Denver 2017

Yes, I will get back to my Berlin blogs, but first check out this commercial: herding-cats.

First half of last week

Last week I visited cousins in Lone Tree, Colorado.  It was my cousin’s birthday, but he doesn’t like to say which one.  (A few more than mine.)  Photo of him, me, his equestrian daughter, and son-in-law, at the birthday picnic.  (His wife took all of the family photos, so she’s not in any.)

Meant to get away from Tucson heat, but the monsoons had taken over back home, and it was 10° cooler in Tucson than in Denver!  So we spent our days in the mountains. Sunday Mount Evans (14,300 feet high1 – first of my fourteeners2 – but it was raining at the top, so we luckily didn’t have to walk the few steps to the top, as breathing was difficult).

The road was the scariest I’ve ever been on – two narrow lanes, no guard rail, and a precipitous drop.  Photo on the way down of Echo Lake, a tarn (a lake that develops in the basin of a cirque, generally after the melting of the glacier).  There were a few mountain goats molting – they looked dreadful!  When we stopped, one came to the car to beg.  Didn’t embarrass them with a photo, but there are many copyrighted ones online.

Monday the Rocky Mountain National Park along Trail Ridge Road3. The mountains are gorgeous, although there is not much left of the glaciers but patches of snow, rock slides with talus, a pile of rocks, at the bottom, the cirques, and other terminology that I can’t remember because I wrote nothing down. Think this photo was taken at the Gore Range Overlook4.  At the Forest Canyon Overlook I took this photo of a cirque, a bowl-shaped, amphitheater-like depression eroded into the head or the side of a glacier valley. Typically, a cirque has a lip at its lower end. The term is French and is derived from the Latin word circus.)

We did the stairway at the Alpine Visitor Center.  (This photo one of my cousin’s from earlier in the year – there were lots of wildflowers when we were there.  I overexposed my set of photos – darn!)  Top of stairs at 12,003 feet above sea level.  Cousin H bounded up, but his wife had had knee surgery a few weeks before, so was going slowly (or was just being nice to me, as I was having a hard time breathing.  Twenty-five years ago I had no problem hiking near Cuzco, Peru, with elevation 11,152′, but I had spent eight years trekking on Mt. Lemmon when I had a cabin in Summerhaven, elevation 7,700′.)

Don’t remember what stop this was.  Photos of me, a ground squirrel  posing with wildflowers, and a moving chipmunk, which has more stripes on its back than the ground squirrel, the only critters that we saw other than the sheep and some birds.  I know I took a photo of the Continental Divide, but have no idea which one it is.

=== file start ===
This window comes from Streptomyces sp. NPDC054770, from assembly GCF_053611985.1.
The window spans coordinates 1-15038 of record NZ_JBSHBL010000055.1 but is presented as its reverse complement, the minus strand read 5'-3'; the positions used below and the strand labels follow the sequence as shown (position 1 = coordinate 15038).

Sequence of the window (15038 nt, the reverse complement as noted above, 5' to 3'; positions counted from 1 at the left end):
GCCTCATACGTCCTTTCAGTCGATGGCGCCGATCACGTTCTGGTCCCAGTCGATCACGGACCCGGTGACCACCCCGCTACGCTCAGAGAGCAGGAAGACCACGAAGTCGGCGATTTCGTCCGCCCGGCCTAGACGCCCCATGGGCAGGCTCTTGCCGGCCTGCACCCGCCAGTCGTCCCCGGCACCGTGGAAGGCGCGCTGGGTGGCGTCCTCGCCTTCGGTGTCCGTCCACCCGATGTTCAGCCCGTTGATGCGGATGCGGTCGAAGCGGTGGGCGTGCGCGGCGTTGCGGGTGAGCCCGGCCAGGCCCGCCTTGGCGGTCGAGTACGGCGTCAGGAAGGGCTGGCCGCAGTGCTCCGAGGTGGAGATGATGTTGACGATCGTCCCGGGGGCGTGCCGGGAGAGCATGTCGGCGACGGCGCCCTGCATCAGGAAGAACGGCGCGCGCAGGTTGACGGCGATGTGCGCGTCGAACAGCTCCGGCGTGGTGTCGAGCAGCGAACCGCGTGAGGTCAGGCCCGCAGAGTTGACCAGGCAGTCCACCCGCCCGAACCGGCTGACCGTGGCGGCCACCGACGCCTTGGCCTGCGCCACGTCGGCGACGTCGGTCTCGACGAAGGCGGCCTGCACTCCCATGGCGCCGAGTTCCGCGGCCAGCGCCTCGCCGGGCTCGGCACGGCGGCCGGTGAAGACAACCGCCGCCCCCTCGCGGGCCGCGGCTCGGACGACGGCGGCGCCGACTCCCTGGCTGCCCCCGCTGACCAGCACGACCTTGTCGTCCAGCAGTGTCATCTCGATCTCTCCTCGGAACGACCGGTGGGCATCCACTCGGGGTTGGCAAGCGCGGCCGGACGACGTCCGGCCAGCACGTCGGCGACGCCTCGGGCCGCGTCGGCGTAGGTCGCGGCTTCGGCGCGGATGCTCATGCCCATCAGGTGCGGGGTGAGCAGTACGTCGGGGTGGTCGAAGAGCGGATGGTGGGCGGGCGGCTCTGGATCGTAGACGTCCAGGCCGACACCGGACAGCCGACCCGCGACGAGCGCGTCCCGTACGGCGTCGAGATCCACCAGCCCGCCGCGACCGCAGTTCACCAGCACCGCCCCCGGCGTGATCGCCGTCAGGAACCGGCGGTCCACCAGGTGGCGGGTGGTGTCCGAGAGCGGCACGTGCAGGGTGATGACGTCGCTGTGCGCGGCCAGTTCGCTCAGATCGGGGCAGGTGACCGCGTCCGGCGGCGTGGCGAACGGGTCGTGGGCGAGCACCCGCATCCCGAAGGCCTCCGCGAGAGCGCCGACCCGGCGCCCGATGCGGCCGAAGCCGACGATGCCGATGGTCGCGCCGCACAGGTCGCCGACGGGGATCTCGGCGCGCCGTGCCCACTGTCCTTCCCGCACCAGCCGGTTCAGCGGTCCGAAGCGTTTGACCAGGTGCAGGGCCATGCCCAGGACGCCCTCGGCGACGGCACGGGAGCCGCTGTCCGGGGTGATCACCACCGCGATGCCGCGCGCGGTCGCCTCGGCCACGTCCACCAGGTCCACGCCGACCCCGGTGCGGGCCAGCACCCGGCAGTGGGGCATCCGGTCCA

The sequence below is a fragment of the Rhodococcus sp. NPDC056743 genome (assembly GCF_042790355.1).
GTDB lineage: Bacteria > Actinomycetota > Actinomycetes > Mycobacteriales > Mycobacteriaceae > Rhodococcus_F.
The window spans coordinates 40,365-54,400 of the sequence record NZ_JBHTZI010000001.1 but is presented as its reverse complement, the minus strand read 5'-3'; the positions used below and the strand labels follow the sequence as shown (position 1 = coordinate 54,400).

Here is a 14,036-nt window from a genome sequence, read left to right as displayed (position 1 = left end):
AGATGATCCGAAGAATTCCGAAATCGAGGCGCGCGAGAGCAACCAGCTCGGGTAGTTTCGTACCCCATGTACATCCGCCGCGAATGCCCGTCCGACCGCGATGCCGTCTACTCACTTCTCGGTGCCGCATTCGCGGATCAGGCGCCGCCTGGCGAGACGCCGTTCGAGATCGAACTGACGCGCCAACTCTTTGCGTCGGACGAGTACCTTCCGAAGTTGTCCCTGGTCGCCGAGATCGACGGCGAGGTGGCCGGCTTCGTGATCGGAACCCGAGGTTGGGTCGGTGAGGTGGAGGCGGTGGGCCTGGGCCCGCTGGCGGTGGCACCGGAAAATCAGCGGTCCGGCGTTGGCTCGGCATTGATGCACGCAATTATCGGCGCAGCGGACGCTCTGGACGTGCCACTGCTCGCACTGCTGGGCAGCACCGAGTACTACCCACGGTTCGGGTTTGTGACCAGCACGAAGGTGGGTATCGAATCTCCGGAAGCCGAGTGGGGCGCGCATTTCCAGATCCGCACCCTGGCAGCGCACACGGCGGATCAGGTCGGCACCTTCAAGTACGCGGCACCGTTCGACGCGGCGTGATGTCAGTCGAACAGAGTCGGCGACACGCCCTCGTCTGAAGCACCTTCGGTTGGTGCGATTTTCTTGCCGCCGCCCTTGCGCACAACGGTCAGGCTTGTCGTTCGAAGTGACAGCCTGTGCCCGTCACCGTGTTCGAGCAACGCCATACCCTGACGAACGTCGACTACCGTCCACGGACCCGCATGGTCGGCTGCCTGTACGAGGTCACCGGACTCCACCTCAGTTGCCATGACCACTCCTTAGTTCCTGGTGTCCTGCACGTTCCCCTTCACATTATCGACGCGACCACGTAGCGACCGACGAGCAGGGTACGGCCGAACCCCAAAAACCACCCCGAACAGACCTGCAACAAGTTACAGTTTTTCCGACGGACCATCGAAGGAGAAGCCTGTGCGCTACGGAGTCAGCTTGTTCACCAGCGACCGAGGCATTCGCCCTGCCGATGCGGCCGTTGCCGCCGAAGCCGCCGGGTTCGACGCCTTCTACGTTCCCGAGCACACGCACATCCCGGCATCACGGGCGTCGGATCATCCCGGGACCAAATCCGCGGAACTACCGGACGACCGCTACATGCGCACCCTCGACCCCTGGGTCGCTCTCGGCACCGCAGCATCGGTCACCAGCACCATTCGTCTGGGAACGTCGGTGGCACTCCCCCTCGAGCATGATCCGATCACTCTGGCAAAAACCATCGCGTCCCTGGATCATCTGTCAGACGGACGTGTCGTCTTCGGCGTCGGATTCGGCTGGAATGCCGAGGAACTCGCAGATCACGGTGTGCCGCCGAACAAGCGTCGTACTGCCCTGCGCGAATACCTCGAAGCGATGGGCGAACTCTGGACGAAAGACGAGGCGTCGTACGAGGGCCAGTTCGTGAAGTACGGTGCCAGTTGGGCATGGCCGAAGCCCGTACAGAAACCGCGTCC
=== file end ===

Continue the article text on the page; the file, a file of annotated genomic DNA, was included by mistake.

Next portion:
Tuesday morning M and I still had sore calves, but my cousin did his daily run!  Running in the mile-high city has acclimated him.

1Atop 14,259-foot Longs Peak, the highest mountain in the park, oxygen levels are 50% less [than at sea level] so I guess that’s the same on Evans.  altitude-sickness
2Colorado_fourteeners
3Elevations on park roads range between 7,800 feet and 12,183 feet – the highest point on Trail Ridge Road.   Trail Ridge Road provides spectacular view of the majestic scenery of Rocky Mountain National Park. It is the highest continuous motorway in the United States, with more than eight miles lying above 11,000′ and a maximum elevation of 12,183‘.  At this lofty spot there’s 35% less oxygen in the air than at sea level.
4http://www.rmnp.com/RMNP-Areas-TrailRidge.HTML

 

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3 Responses to “Denver 2017”

  1. Jim Says:

    Beautiful photos of beautiful countryside. I had read that the wolves are returning.

  2. Price Kagey Says:

    Nice shots of gorgeous scenery. Is the Alpine Visitor Center stairway as steep as you made it look with your clever camera angle? We just returned from Canadian Rockies; Jasper, Banff, Kamloops, etc. The Athabasca Glacier we hiked on 1986 was noticeably smaller when we walked it this year. Is this the cousin that educated me on gerunds last year in Tucson?

    • notesfromthewest Says:

      Yup, cousins Hal & Melissa. Stairs gain “more than 200 feet in just three-tenths of a mile. Combine this with being situated at an elevation of 12,000 feet and it’s no wonder that it’s earned the nickname of “Huffers Hill”.

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